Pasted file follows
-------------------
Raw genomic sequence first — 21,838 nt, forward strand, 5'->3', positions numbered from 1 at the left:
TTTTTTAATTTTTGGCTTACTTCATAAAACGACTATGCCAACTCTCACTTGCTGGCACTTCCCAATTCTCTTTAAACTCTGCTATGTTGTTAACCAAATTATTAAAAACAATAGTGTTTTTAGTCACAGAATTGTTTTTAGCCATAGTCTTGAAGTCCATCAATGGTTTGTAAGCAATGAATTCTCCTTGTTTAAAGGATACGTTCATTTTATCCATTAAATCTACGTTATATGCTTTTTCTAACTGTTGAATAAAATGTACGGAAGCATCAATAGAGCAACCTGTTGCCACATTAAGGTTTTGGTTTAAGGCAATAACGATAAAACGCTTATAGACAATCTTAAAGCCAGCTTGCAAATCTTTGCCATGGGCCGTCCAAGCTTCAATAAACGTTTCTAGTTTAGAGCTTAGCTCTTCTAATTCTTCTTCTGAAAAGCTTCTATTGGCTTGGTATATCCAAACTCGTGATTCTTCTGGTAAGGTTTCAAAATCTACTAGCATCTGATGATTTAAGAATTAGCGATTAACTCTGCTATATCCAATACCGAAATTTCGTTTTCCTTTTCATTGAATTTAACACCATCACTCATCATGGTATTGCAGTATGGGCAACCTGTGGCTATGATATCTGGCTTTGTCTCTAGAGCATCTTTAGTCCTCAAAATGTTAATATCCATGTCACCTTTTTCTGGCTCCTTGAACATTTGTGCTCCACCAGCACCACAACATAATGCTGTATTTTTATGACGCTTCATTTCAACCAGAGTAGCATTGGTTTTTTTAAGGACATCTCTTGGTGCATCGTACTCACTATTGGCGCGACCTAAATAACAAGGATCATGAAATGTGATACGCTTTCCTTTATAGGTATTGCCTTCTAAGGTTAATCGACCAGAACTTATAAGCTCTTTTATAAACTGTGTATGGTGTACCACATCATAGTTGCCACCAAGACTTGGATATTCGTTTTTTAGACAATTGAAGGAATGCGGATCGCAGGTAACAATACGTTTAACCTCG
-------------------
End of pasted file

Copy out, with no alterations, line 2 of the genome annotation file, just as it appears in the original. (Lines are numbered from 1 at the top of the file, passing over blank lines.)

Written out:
TTTTTTAATTTTTGGCTTACTTCATAAAACGACTATGCCAACTCTCACTTGCTGGCACTTCCCAATTCTCTTTAAACTCTGCTATGTTGTTAACCAAATTATTAAAAACAATAGTGTTTTTAGTCACAGAATTGTTTTTAGCCATAGTCTTGAAGTCCATCAATGGTTTGTAAGCAATGAATTCTCCTTGTTTAAAGGATACGTTCATTTTATCCATTAAATCTACGTTATATGCTTTTTCTAACTGTTGAATAAAATGTACGGAAGCATCAATAGAGCAACCTGTTGCCACATTAAGGTTTTGGTTTAAGGCAATAACGATAAAACGCTTATAGACAATCTTAAAGCCAGCTTGCAAATCTTTGCCATGGGCCGTCCAAGCTTCAATAAACGTTTCTAGTTTAGAGCTTAGCTCTTCTAATTCTTCTTCTGAAAAGCTTCTATTGGCTTGGTATATCCAAACTCGTGATTCTTCTGGTAAGGTTTCAAAATCTACTAGCATCTGATGATTTAAGAATTAGCGATTAACTCTGCTATATCCAATACCGAAATTTCGTTTTCCTTTTCATTGAATTTAACACCATCACTCATCATGGTATTGCAGTATGGGCAACCTGTGGCTATGATATCTGGCTTTGTCTCTAGAGCATCTTTAGTCCTCAAAATGTTAATATCCATGTCACCTTTTTCTGGCTCCTTGAACATTTGTGCTCCACCAGCACCACAACATAATGCTGTATTTTTATGACGCTTCATTTCAACCAGAGTAGCATTGGTTTTTTTAAGGACATCTCTTGGTGCATCGTACTCACTATTGGCGCGACCTAAATAACAAGGATCATGAAATGTGATACGCTTTCCTTTATAGGTATTGCCTTCTAAGGTTAATCGACCAGAACTTATAAGCTCTTTTATAAACTGTGTATGGTGTACCACATCATAGTTGCCACCAAGACTTGGATATTCGTTTTTTAGACAATTGAAGGAATGCGGATCGCAGGTAACAATACGTTTAACCTCG